Lawns are restful lets face it every bit of gardening is hard work no matter what you do with it, it is also often heartbreaking hence some of the questions on these forums, we find our level and stick with it, gas guzzling lawns? a new one on me, it will be gas guzzling tomato's next, you can buy them cheaper than growing them, but you cannot buy the taste.


What's the weather like in your area?

Posted: 13/08/2012 at 10:20

Teesside did have weather over the weekend but we also had the Olympics, writing up the weather was not a priority.
Today is sunny and warm although hazy, I cannot see the hills across the valley but they do not look sullen.
After listening to all those old rockers who should retire gracefully I need some fresh air, hello garden good by Olympics.


Get Rid of your Lawns

Posted: 12/08/2012 at 09:16

Bob Flowerdew a Gardener I have watched on TV and read his articles published in weekend papers has suddenly come out against lawns,"worse than driving a gas guzzling vehicle" he proclaims. Now I respect his views although having seen his garden on TV years back where he had old carpets laid out on parts of it supposedly for a year to suppress weeds and his containers coming in what most of us would weigh in at the scrap yard I was not too impressed with the look of it.
We gardeners are a varied bunch and at times you can imagine the owner by just looking at the garden something I often did when dog walking and peering over fences, it is surprising how often first thoughts are correct, we like order in various degrees.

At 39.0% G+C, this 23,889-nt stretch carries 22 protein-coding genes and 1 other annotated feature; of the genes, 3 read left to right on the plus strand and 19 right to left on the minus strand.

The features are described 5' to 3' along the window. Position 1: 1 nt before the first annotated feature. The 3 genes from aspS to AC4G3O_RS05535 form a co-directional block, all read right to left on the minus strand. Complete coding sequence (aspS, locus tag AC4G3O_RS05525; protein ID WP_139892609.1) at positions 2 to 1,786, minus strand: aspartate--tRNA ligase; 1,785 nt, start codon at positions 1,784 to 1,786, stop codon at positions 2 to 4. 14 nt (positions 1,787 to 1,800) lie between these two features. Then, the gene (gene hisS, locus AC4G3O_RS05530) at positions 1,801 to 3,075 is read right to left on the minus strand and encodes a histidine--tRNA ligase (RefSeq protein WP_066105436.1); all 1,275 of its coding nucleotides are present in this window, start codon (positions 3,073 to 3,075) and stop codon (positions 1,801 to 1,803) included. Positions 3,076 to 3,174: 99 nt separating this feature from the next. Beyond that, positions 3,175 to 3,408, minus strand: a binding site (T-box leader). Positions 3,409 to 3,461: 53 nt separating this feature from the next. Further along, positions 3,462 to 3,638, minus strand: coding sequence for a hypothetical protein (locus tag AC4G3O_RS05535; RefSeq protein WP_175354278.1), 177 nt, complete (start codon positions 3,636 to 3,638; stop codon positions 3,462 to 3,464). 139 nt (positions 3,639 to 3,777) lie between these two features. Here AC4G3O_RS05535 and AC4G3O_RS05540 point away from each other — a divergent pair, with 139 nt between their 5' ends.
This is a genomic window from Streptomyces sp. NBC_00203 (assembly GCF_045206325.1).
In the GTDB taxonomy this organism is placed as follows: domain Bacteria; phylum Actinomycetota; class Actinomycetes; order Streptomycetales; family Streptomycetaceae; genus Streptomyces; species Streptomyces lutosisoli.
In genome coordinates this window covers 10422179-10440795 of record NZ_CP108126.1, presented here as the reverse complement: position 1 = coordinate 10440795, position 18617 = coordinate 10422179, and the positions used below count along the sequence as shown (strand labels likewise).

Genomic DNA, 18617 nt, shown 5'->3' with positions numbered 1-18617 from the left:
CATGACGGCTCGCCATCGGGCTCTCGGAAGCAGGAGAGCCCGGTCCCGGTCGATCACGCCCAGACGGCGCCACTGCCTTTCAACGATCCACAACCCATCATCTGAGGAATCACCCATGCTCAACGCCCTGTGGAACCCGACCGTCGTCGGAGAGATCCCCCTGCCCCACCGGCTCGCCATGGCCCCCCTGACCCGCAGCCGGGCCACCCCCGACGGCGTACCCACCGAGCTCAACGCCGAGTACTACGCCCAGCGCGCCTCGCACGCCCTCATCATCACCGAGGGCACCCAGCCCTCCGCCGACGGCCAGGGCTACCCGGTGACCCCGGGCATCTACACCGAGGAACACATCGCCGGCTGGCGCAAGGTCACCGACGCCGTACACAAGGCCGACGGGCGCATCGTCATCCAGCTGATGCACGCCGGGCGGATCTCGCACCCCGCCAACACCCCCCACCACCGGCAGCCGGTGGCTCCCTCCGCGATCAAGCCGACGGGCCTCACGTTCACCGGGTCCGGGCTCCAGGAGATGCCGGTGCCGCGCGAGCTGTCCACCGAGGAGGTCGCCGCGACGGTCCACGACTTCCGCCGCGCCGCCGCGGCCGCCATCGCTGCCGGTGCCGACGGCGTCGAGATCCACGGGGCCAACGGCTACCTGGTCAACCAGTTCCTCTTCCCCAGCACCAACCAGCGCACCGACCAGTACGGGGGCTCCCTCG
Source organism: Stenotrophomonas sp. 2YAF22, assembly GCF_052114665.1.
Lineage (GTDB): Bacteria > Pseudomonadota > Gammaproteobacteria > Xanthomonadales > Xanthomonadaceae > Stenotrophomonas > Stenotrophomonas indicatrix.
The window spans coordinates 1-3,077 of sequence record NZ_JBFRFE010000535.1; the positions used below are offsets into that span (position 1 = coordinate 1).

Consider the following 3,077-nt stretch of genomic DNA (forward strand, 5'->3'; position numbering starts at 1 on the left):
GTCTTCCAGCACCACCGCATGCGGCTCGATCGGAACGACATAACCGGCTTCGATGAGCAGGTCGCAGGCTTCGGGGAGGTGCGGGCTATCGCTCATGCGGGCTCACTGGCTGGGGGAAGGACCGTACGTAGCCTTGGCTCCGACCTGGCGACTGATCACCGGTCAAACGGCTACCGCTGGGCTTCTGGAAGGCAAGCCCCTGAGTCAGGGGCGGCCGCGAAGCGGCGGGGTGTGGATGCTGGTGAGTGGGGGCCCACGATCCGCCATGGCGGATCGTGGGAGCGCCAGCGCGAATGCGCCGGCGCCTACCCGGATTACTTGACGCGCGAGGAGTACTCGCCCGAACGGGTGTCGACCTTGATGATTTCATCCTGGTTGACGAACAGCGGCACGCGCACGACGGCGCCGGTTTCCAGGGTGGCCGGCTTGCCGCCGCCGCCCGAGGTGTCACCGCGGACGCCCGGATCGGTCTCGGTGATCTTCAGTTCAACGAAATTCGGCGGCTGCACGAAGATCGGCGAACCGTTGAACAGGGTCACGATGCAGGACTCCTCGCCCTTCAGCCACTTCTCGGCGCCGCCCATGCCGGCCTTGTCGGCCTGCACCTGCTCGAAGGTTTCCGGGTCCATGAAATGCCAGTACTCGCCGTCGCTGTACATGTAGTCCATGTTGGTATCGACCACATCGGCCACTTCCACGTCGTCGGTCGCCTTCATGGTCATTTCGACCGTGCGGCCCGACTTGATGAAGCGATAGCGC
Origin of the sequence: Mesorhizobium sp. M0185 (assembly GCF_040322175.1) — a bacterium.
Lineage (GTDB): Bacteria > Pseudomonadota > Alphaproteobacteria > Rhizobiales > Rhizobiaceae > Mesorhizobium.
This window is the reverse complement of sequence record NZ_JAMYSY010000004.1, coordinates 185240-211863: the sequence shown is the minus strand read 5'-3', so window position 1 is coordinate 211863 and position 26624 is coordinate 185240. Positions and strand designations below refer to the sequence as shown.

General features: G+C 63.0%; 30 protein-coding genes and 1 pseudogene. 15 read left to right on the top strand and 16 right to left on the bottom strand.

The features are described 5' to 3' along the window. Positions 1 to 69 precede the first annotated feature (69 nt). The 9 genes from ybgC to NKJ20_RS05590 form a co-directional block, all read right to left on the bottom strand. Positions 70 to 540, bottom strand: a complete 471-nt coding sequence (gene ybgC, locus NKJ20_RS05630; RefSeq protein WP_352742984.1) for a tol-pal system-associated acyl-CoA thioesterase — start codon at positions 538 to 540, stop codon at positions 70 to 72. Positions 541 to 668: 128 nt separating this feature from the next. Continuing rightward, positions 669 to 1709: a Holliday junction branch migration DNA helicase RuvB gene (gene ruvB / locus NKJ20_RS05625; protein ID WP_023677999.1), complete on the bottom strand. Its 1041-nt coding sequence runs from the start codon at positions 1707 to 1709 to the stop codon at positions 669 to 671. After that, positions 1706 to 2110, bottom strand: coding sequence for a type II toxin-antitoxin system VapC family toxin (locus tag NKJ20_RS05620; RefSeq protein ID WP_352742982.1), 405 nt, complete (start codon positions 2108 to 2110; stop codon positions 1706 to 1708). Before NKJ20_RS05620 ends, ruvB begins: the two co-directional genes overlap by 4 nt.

As a lad when a surge of new build happened in our village the houses all had a front lawn with low wall to contain it and the back garden was a working garden with a clutch of hens, vegetables, fruit bushes, and anything else that would feed the family over the seasons and produce food to bottle or make jam. The front lawn was the posh bit, thou shalt not walk upon it, hand mowed trimmed with scissors in places it showed your place in society, well we were the posh end of the village!
Over the years as new estates went up the lawn became the playing fields that had been there before the houses were built. Lawn back and front, the front still kept neat the back no longer producing food the clutch of hens long gone was the football swing slide dads garden shed retreat and Mun's drying area, the lawn was for recreational safety of the children.
Then came the make over years ugly decking gravel paved areas hot tubs and anything else the trendies could sell people plus of course the "Trampoline", a quiet Sunday afternoon sit in the garden became a mesmerizing glimpse of heads shooting up beyond the fence as they became airborne and it was not always the kids.
Even as a kid where the garden small holding was a working area, Dad had a small strip of lawn where on warm summer nights we would put some folding chairs and sit watching the sun go down, lawns you see are for contemplating, resting your eye's whilst planning next years changes, they give a sense of peace, let you wind down, so Bob although you are getting your wish, with three or four cars most front lawns are now gone and bricked or concreted over, one gas guzzler is being replaced with more, keep your lawns get rid of the gas guzzlers. I rest my case.